Project Jasper was an incubation project based on EF that was introduced along with Project Astoria (now ADO.NET Data Services) at the MIX07 conference. The Jasper May 2007 CTP let you use VB 9.0 or IronPython to generate a default EDM mapping automatically for the database in a connection string. (VB 9.0 and IronPython are the only languages supported because late binding is required by the Jasper engine.) Project Jasper with VB 9.0 also simplified automatic data binding by eliminating source-code generation and enabling LINQ to Entities queries. The goal of Jasper is to support rapid, iterative development of data-serving Web applications with an API designed specifically for dynamic languages.

The Project Jasper team didn't update the May 2007 CTP for Orcas beta 2. What's worse, installing the Jasper Project May 2007 CTP under Orcas beta 2 trashed the Orcas installation, and usually required reinstalling the operating system or virtual server image. Microsoft's Andrew Conrad, Jasper's development lead, responded with this comment to a blog post entitled, "Has Project Jasper Been Swallowed by a Black Hole?":

We have a beta 2 update to Jasper which we are using in house--but decided not to release this publicly due to the limited amount of feedback we got from folks wanting an update. … We could do a release for Orcas RTM, but need to hear that developers are interested in this.

You can read the entire post and comment here. On the basis of this, it seems to me that a productized version of Jasper isn't in the works.

Several other MIA technologies include LINQ to XSD for VS 2008 RTM, the XML Schema Designer, and Astoria's POX wire format.

LINQ to XSD is a Microsoft LINQ implementation that enables strongly typed LINQ to XML queries. Ralf Lämmel updated the November 2006 Preview Alpha 0.1 for the May 2006 LINQ CTP to preview alpha 0.2 for Orcas beta 1 on June 5, 2007, but there was no update for Orcas beta 2. Right before going to press, Microsoft's Shyam Pather announced at the XML 2007 conference in Boston that the XML Team intended to resuscitate the LINQ to XSD incubator project, as well as deliver LINQ to Stored XML for querying SQL Server 2005+'s XML data type. Read all about the two projects here.

What's Missing from XML
The XML Schema Designer of VS 2005 and earlier is missing from VS 2008 and no replacement is included in the RTM bits. It's doubtful whether many developers will miss the designer because it was difficult to use and offered few advanced XSD editing features.

The XML team released a CTP1 in August 2007 for a new XML Schema Editor that adds a Schema Explorer to the XML Editor. The Schema Explorer CTP provides a read-only tree view of XSD elements in a window adjacent to the XML Editor, but it doesn't include a graphic designer (see Figure 2). A graphical, read/write XSD designer is expected some time in 2008.

The initial serialization formats for ASP.NET Data Services (previously code-named "Astoria"--see "VS 2008: The Road Ahead") were POX, JSON, and a subset of the XML syntax for Resource Description Format (RDF/XML). The Astoria team quickly dropped RDF/XML due to lack of developer interest, added the ATOM Publishing Protocol (APP), and later substituted a proprietary Microsoft XML Infoset syntax called Web3S (Web Structured, Schema'd, and Searchable) for POX. In early November 2007, the team dropped Web3S but didn't restore POX as a supported format.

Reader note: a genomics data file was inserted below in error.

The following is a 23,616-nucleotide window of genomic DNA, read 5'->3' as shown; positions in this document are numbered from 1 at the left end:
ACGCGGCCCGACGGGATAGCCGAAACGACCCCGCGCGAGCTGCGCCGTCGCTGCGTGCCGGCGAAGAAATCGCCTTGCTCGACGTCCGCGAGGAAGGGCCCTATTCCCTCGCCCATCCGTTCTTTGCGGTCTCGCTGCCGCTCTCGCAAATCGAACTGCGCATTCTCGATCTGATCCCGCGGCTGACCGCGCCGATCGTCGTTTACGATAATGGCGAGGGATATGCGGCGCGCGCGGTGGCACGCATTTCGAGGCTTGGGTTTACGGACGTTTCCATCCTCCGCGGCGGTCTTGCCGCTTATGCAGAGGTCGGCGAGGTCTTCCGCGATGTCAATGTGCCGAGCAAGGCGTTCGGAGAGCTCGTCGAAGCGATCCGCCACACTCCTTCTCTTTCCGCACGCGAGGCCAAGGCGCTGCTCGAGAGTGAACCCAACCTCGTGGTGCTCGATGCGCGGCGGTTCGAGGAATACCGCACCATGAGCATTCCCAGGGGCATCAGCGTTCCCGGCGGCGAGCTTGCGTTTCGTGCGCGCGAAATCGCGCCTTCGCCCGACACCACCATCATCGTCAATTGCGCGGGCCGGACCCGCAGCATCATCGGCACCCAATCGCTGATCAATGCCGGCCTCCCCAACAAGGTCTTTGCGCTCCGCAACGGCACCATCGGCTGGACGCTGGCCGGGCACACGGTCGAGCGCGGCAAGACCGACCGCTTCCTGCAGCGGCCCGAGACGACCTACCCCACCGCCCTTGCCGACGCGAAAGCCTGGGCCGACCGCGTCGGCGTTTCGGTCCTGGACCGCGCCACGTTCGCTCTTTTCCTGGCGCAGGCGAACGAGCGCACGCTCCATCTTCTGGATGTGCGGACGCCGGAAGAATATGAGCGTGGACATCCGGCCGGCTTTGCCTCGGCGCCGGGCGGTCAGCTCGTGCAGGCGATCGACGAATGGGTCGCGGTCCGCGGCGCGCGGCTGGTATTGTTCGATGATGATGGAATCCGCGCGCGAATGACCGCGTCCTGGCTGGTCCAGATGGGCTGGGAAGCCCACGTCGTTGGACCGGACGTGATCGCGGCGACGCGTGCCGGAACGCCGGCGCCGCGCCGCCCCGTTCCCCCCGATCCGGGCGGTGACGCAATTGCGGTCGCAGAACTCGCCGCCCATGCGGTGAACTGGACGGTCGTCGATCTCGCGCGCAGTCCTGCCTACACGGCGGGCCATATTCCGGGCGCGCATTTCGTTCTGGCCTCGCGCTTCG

APP and JSON are reasonably well suited for updating entities, but it's likely that the overwhelming majority of Astoria clients will be retrieve-only. Astoria is built on WCF 3.5, which supports XML, Atom, and JSON serialization, so providing the original read-only XML payload format would deliver easy-to-parse XML to applications that need it without a significant additional developer investment.

That's about it for the list of what was discussed but fell out or never made it in. I would have appreciated it had Microsoft devoted more development resources to remoting, serialization, and WCF compatibility for LINQ to SQL and Entity Framework during their CTP and beta periods. Serious requests for user input on serialization requirements for EDM didn't begin until Daniel Simmons' Nov. 20, 2007, blog post on how deep EDM object graph serialization should go. The product teams eschewed bidirectional XML serialization for LINQ to SQL entities and serialization of any kind for EF EntitySets because of the lack of an "interoperable" solution. While I appreciate Microsoft's increasing support for widely recognized industry standards, the probability of an interoperable solution to XML serialization of object graphs with cyclic references that doesn't involve intellectual property licenses appears about zero to me. I'm not sanguine about the prospects for an option that exposes foreign key values in the serialized XML stream that would enable creating many:1 associations on the service client. I'm also disappointed that ADO.NET Data Services probably won't support POX as a wire service in its ultimate incarnation; ATOM and RSS seem to me to have far too much overhead for simple RESTful CRUD operations on "data in the cloud."

Despite my reservations about delayed and missing features in VS 2008, there's a sufficient amount of interesting, new and improved technologies in the product to provide article and book fodder until Visual Studio "Hawaii" (or whatever code name Microsoft assigns to VS 10) hits the streets (whenever that may be).